“The Hate U Give” does not sugar coat police brutality

in A&E

Movie sparks conversation about the realities of being an African-American in current society

Focused on an African American teen as she struggles with her identity, crosses cultural boundaries and faces the loss of a friend to a police officer, “The Hate U Give” shows the realities of systematic racism. In a time where diversity is a hot-button topic, “The Hate U Give” portrays a riveting yet heartbreaking representation of the realities many African Americans face in current society.

This isn’t a relaxing movie by any means; certain scenes may trigger intense emotion or anxiety. These emotions, however, are important. The topics of police brutality and discrimination are never what anyone wants to hear about, let alone to visually observe in a movie. But this film serves as a harsh reminder of what so many African Americans face. Although it is fairly graphic in some scenes, especially when the police brutality is exemplified, I believe that this was a purposeful move by the directors. The topic of police brutality has become so overlooked and generalized that those of us who have never experienced it have no idea what it actually looks like.

As for the cast, Amandla Stenburg (Starr Carter) could not have been more perfectly cast for her role. Known most popularly for her previous roles in The Hunger Games (Rue) and Everything Everything (Maddy), Stenburg is now gaining critical acclaim for her part in this film. She played Starr effortlessly, and although she has less experience than most big-screen actors she showed no on-screen awkwardness and seemed to really connect with the character.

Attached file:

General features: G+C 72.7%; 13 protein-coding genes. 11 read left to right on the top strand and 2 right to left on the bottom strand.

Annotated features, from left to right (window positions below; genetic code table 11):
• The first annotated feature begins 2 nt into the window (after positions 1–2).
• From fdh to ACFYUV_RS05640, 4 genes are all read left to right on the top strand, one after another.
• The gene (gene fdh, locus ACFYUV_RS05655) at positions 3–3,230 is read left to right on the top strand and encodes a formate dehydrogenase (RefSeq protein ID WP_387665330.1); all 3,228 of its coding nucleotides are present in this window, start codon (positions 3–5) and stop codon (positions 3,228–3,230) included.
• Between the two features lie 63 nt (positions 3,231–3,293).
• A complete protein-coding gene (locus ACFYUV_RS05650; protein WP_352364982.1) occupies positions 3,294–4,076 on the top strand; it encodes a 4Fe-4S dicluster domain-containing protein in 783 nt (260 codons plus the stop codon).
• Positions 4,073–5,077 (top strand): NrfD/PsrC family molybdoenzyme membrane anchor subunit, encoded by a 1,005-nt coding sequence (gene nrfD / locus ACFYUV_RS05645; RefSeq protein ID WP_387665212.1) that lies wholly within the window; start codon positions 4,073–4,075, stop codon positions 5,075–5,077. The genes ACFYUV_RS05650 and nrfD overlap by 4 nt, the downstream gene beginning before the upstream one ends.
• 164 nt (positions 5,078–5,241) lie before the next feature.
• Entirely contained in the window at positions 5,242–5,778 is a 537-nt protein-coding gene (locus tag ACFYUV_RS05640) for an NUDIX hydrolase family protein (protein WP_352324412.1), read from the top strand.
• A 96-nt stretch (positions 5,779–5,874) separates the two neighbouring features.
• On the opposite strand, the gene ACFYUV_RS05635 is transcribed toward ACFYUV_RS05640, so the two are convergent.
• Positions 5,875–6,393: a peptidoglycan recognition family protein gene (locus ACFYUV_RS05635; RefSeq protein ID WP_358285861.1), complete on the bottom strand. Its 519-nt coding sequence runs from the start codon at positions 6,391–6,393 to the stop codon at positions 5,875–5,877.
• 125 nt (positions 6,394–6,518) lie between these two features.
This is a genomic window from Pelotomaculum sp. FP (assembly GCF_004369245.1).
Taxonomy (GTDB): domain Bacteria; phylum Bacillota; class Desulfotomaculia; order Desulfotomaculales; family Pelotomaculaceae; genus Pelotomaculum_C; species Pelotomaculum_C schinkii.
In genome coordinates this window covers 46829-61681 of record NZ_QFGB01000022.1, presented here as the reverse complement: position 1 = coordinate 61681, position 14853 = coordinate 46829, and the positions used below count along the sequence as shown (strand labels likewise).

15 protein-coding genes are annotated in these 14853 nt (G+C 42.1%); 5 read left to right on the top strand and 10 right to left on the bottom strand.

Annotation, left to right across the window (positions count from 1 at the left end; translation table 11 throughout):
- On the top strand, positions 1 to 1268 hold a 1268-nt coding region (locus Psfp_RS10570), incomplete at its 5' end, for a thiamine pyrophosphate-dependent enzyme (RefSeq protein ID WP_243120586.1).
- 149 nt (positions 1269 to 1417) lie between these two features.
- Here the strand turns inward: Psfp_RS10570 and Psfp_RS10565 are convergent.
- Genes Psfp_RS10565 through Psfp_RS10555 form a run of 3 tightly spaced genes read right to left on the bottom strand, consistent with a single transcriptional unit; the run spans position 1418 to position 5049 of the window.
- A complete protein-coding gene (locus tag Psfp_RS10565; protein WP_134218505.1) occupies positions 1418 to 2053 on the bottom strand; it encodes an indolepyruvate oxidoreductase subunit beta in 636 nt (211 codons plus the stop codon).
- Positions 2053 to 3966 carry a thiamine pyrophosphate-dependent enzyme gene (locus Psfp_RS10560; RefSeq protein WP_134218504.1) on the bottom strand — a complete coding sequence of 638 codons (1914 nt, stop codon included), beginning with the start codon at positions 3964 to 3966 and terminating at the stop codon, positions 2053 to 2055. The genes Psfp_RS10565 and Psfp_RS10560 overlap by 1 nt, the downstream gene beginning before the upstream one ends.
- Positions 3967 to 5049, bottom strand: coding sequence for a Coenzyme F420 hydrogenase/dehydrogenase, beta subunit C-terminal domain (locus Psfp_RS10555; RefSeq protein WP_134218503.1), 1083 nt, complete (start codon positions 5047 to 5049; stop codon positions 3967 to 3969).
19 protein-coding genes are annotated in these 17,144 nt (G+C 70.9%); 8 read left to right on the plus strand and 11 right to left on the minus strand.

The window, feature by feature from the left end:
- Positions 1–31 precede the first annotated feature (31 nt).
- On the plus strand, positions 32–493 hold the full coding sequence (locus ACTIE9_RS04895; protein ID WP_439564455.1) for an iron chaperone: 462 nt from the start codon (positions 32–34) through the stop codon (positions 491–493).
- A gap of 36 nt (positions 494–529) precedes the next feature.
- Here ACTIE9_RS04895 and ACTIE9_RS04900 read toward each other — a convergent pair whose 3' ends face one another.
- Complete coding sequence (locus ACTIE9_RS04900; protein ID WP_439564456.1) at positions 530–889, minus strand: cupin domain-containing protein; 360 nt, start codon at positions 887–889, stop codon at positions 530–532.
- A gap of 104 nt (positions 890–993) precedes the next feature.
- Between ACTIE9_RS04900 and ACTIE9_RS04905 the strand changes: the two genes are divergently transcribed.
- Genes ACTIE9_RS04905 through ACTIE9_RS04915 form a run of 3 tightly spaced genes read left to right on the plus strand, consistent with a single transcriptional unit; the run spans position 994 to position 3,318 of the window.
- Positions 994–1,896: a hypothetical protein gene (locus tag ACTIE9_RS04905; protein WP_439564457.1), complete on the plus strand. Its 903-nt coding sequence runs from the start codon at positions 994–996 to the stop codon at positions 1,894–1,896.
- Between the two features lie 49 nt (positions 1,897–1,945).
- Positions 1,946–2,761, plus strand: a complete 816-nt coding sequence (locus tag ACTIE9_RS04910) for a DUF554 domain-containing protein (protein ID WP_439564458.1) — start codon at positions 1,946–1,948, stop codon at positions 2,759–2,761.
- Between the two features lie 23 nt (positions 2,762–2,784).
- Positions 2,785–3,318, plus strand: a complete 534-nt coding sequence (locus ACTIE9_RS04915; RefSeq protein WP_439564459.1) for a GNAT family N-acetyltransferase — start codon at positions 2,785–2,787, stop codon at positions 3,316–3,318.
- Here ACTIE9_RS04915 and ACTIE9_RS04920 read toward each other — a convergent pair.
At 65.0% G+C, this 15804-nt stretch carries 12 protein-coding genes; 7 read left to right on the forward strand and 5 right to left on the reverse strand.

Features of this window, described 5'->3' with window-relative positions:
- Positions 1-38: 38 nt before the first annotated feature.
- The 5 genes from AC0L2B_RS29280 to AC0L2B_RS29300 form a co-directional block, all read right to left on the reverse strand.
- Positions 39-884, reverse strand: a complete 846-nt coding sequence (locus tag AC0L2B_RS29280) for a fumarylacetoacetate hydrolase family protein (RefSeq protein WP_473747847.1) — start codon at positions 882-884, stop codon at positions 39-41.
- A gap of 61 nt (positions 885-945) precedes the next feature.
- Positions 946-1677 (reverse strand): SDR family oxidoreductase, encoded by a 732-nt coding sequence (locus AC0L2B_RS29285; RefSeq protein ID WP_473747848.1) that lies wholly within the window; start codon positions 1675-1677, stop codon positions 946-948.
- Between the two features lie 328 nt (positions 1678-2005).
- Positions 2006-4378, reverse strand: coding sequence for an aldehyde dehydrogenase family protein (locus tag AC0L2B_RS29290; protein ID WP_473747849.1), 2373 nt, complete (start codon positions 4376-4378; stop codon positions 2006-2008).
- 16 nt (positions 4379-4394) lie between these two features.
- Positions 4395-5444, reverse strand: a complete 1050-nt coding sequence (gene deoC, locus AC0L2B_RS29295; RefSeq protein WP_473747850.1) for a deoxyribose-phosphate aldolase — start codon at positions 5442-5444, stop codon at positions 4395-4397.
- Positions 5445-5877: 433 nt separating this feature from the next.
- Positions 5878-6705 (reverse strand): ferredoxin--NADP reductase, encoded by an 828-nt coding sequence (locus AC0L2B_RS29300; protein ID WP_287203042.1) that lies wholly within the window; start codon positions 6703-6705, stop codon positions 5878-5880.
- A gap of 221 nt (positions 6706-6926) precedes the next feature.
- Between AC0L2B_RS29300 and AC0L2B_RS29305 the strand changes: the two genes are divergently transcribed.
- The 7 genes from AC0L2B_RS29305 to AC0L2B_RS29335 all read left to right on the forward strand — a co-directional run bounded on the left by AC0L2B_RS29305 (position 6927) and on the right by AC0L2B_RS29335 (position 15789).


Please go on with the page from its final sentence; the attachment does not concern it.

KG Opa (Chris) and Sabrina Carpenter (Hailey) also played well as the characters who are somewhat unaware of their white privilege. However, Carpenter’s portrayal of Hailey seemed awkward, forced and overall like she was trying too hard to portray the “privileged white girl” stereotype. Since her role is (somewhat) significant in exemplifying unintentional racism and privilege, her lack of on-screen comfort made key scenes in the film feel cringe-worthy and disconnected.

Russell Hornsby (Maverick) and Regina Hall (Lisa) could not have been a more perfect selection to fill the roles of Starr’s parents. They showed amazing on-screen chemistry, serving as two characters who are able to lighten the mood while also addressing the larger, more difficult topics (like Starr struggling to find her voice as a witness).

“The Hate U Give” is one of the few movies of its kind where police brutality and the oppression of African Americans in current society is portrayed.

“The Hate U Give” is one of the few movies of its kind where police brutality and the oppression of African Americans in current society is portrayed. What this film delivers is something many people try to ignore, instead choosing to believe that certain oppressions are no longer relevant. It serves as a gruesome reminder, however, that these issues are ever-prevalent in our society.